Cloud Computing Vendors Ring In New Year With Big Funding, Investment Boosts


 

And cloud computing application and software company Cloudpic Global, based in Asia with R&D in the U.S., brought in $6 million in investment to continue building out cloud computing applications for the digital entertainment industry.

The recent cash infusions for Skytap, Symplified and Cloudpic follow a booming December where companies like Standing Cloud, an SMB service to install and use open-source cloud applications, and Factual, a cloud data-aggregation player, raked in $3 million in funding and $25 million in funding, respectively. In the same month, others like cloud storage player Nasuni brought home a $15 million boost, bringing its total raised to $23 million; and Cloud Engines, maker of the portable, personal storage and sharing cloud the Pogoplug, received $15 in financing from new and existing investors to expand the distribution of the Pogoplug service and devices.

Meanwhile cloud database maker Clustrix, which develops a clustered, key-value store system with its Clustered Database Systems (CDS) that is leveraged by large Web applications, took in an additional $12 million in VC cash through Series B funding in December, bringing its total haul to $30 million. Like its other well-funded cloud computing vendor brethren, Clustrix plans to flex its financial muscle to bulk up sales and marketing efforts and product development.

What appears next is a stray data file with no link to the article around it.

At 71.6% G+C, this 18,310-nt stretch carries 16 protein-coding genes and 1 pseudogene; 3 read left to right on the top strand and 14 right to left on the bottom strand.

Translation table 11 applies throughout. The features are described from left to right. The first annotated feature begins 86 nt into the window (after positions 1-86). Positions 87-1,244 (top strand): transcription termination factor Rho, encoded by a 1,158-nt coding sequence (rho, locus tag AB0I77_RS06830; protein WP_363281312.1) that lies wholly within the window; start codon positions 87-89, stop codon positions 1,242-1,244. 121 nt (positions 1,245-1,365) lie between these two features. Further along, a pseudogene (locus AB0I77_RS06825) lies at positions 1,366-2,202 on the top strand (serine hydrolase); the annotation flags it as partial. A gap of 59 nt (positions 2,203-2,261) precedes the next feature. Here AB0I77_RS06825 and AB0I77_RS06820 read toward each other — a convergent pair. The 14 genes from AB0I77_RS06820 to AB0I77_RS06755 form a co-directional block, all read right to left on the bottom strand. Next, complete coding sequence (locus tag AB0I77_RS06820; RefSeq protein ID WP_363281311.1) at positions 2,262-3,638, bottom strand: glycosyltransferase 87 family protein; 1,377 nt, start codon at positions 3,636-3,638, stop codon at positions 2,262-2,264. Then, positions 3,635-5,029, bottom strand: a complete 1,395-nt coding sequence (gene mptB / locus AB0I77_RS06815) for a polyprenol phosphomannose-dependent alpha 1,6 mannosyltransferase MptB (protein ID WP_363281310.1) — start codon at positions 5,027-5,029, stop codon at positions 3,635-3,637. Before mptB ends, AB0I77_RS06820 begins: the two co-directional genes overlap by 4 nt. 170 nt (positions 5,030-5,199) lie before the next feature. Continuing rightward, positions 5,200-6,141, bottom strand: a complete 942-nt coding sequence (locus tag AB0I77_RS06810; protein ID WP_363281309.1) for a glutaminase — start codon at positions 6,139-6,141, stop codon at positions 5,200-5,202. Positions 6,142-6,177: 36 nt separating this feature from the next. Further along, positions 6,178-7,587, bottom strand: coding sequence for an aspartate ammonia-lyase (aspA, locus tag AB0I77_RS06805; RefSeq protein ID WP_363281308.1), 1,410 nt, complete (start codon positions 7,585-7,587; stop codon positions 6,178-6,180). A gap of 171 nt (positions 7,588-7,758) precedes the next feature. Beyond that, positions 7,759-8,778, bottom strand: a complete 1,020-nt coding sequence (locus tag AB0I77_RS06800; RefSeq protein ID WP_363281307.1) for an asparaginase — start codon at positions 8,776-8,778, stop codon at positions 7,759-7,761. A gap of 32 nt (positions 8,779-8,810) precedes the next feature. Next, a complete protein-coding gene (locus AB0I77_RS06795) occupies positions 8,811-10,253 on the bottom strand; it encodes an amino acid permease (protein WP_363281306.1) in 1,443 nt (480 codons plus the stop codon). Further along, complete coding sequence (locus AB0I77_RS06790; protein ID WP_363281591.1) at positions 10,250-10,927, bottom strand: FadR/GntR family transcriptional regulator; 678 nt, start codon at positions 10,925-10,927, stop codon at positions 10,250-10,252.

Mark Hill, board chairman for cloud infrastructure player BlueLock and managing partner at Collina Ventures, a private investment firm specializing in technology, said the big push to fund cloud ventures signals the market's acceptance that cloud computing will be a dominating infrastructure going forward and that buying servers will be a thing of the past.

"VCs tend to like to invest in businesses that have traction. They tend not to invest in ideas," Hill said, adding that 2010 and into 2011 showed that cloud computing is real and no longer just hype and tall talk.

Skytap CEO Scott Rosa added that the cloud computing market is at its tipping point and investors are hot on its potential growth.

"There are something like 650 to 700 VCs in North America and most of them haven't done a cloud investment," he said. "In the last two months we've had a half-dozen VCs and a number of banks approach Skytap about funding requirements. They all have money they have to put to work."

 

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